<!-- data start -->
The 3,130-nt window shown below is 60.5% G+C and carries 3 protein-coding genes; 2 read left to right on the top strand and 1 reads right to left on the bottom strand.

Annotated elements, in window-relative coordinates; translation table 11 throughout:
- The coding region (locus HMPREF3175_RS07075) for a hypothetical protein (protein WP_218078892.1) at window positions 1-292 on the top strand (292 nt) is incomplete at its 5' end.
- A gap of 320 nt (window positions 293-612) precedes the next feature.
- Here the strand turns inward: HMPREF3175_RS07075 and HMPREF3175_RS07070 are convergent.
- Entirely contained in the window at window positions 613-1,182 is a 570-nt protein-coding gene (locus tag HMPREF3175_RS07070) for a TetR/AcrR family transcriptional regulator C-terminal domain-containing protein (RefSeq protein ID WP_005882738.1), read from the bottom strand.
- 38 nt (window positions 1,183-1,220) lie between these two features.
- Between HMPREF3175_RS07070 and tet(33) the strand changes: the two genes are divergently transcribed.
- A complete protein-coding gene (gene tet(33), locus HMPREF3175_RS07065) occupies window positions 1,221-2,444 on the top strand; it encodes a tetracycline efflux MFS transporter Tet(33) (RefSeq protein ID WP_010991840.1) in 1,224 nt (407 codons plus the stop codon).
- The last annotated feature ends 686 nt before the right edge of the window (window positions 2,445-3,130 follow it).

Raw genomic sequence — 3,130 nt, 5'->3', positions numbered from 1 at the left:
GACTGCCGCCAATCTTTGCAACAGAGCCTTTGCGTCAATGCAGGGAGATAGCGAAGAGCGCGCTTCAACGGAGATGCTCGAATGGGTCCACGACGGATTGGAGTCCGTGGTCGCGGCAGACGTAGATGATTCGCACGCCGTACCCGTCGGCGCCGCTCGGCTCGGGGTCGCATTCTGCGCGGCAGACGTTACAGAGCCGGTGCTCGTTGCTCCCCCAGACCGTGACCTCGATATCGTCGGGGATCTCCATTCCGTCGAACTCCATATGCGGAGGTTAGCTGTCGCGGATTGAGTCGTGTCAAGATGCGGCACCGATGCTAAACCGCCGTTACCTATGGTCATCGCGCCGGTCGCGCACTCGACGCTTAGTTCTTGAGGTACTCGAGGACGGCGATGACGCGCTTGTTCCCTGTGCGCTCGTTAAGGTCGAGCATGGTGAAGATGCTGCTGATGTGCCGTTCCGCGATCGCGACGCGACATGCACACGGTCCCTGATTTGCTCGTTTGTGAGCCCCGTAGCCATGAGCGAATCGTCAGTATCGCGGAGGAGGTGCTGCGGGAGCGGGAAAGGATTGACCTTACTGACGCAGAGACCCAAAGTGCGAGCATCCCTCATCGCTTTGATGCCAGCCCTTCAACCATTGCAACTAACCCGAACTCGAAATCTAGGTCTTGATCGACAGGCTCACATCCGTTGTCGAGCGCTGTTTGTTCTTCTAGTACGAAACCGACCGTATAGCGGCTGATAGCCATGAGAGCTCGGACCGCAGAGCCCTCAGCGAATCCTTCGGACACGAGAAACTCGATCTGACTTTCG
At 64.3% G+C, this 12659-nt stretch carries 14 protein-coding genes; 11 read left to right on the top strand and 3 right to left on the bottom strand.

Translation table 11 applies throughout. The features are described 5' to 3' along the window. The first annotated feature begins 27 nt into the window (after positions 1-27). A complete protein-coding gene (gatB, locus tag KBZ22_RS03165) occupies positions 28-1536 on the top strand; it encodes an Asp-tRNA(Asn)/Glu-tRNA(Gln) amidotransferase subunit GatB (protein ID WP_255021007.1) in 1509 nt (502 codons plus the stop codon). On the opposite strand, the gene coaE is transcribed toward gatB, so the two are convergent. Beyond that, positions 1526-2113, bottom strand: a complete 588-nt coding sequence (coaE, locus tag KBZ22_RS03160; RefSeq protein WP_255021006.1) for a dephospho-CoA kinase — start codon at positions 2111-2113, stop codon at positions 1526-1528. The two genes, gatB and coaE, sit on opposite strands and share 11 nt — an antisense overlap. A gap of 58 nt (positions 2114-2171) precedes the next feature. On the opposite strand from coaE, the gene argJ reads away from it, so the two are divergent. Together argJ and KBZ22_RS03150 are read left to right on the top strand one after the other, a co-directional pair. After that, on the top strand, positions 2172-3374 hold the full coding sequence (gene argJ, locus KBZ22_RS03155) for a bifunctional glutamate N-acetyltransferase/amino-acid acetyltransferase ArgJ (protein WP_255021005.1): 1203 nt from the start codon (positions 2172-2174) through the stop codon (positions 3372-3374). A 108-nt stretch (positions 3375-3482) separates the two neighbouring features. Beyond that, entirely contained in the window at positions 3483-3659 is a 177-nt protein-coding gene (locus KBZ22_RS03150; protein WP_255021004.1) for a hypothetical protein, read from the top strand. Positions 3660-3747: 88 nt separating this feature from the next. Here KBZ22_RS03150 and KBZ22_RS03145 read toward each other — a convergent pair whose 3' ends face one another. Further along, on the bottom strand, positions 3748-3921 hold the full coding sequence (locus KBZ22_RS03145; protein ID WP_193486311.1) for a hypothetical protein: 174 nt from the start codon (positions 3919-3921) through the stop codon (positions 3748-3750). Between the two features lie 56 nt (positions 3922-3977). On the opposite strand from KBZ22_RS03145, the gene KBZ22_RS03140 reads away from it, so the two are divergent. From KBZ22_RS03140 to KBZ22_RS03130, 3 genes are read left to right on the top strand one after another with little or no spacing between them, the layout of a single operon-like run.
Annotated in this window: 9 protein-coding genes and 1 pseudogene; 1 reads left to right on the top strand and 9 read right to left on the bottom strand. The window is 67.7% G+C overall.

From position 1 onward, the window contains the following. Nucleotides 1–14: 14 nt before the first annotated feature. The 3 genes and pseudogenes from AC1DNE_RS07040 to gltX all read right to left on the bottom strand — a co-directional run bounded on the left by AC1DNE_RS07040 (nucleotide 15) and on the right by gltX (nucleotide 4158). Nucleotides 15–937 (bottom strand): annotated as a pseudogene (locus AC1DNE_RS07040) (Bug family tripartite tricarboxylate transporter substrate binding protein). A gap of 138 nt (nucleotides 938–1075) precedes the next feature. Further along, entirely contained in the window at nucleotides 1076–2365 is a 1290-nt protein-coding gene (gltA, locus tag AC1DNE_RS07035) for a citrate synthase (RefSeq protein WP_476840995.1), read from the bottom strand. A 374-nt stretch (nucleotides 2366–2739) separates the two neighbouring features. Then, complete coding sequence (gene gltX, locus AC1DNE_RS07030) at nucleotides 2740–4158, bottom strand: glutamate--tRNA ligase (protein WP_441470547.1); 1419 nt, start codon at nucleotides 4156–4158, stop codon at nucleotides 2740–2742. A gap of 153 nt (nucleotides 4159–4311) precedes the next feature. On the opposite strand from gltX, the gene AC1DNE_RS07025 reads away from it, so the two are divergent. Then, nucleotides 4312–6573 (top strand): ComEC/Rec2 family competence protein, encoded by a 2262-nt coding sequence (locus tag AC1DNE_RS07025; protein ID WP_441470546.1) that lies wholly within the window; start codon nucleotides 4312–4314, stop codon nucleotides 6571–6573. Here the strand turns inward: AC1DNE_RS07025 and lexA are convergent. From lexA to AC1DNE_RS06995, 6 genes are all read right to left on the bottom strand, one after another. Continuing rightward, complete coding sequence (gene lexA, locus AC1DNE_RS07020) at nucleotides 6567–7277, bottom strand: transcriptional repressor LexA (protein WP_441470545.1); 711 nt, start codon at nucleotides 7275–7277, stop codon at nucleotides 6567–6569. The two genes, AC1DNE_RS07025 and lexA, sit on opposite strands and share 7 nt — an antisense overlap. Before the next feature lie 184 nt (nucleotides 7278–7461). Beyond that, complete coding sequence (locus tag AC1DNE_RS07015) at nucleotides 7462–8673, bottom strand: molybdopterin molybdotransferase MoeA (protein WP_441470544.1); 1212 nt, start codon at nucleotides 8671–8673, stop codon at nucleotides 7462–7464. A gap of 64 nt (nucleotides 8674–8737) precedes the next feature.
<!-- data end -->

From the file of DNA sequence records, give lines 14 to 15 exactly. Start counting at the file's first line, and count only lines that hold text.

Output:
Translation table 11 applies throughout. The features are described 5' to 3' along the window. The first annotated feature begins 27 nt into the window (after positions 1-27). A complete protein-coding gene (gatB, locus tag KBZ22_RS03165) occupies positions 28-1536 on the top strand; it encodes an Asp-tRNA(Asn)/Glu-tRNA(Gln) amidotransferase subunit GatB (protein ID WP_255021007.1) in 1509 nt (502 codons plus the stop codon). On the opposite strand, the gene coaE is transcribed toward gatB, so the two are convergent. Beyond that, positions 1526-2113, bottom strand: a complete 588-nt coding sequence (coaE, locus tag KBZ22_RS03160; RefSeq protein WP_255021006.1) for a dephospho-CoA kinase — start codon at positions 2111-2113, stop codon at positions 1526-1528. The two genes, gatB and coaE, sit on opposite strands and share 11 nt — an antisense overlap. A gap of 58 nt (positions 2114-2171) precedes the next feature. On the opposite strand from coaE, the gene argJ reads away from it, so the two are divergent. Together argJ and KBZ22_RS03150 are read left to right on the top strand one after the other, a co-directional pair. After that, on the top strand, positions 2172-3374 hold the full coding sequence (gene argJ, locus KBZ22_RS03155) for a bifunctional glutamate N-acetyltransferase/amino-acid acetyltransferase ArgJ (protein WP_255021005.1): 1203 nt from the start codon (positions 2172-2174) through the stop codon (positions 3372-3374). A 108-nt stretch (positions 3375-3482) separates the two neighbouring features. Beyond that, entirely contained in the window at positions 3483-3659 is a 177-nt protein-coding gene (locus KBZ22_RS03150; protein WP_255021004.1) for a hypothetical protein, read from the top strand. Positions 3660-3747: 88 nt separating this feature from the next. Here KBZ22_RS03150 and KBZ22_RS03145 read toward each other — a convergent pair whose 3' ends face one another. Further along, on the bottom strand, positions 3748-3921 hold the full coding sequence (locus KBZ22_RS03145; protein ID WP_193486311.1) for a hypothetical protein: 174 nt from the start codon (positions 3919-3921) through the stop codon (positions 3748-3750). Between the two features lie 56 nt (positions 3922-3977). On the opposite strand from KBZ22_RS03145, the gene KBZ22_RS03140 reads away from it, so the two are divergent. From KBZ22_RS03140 to KBZ22_RS03130, 3 genes are read left to right on the top strand one after another with little or no spacing between them, the layout of a single operon-like run.
Annotated in this window: 9 protein-coding genes and 1 pseudogene; 1 reads left to right on the top strand and 9 read right to left on the bottom strand. The window is 67.7% G+C overall.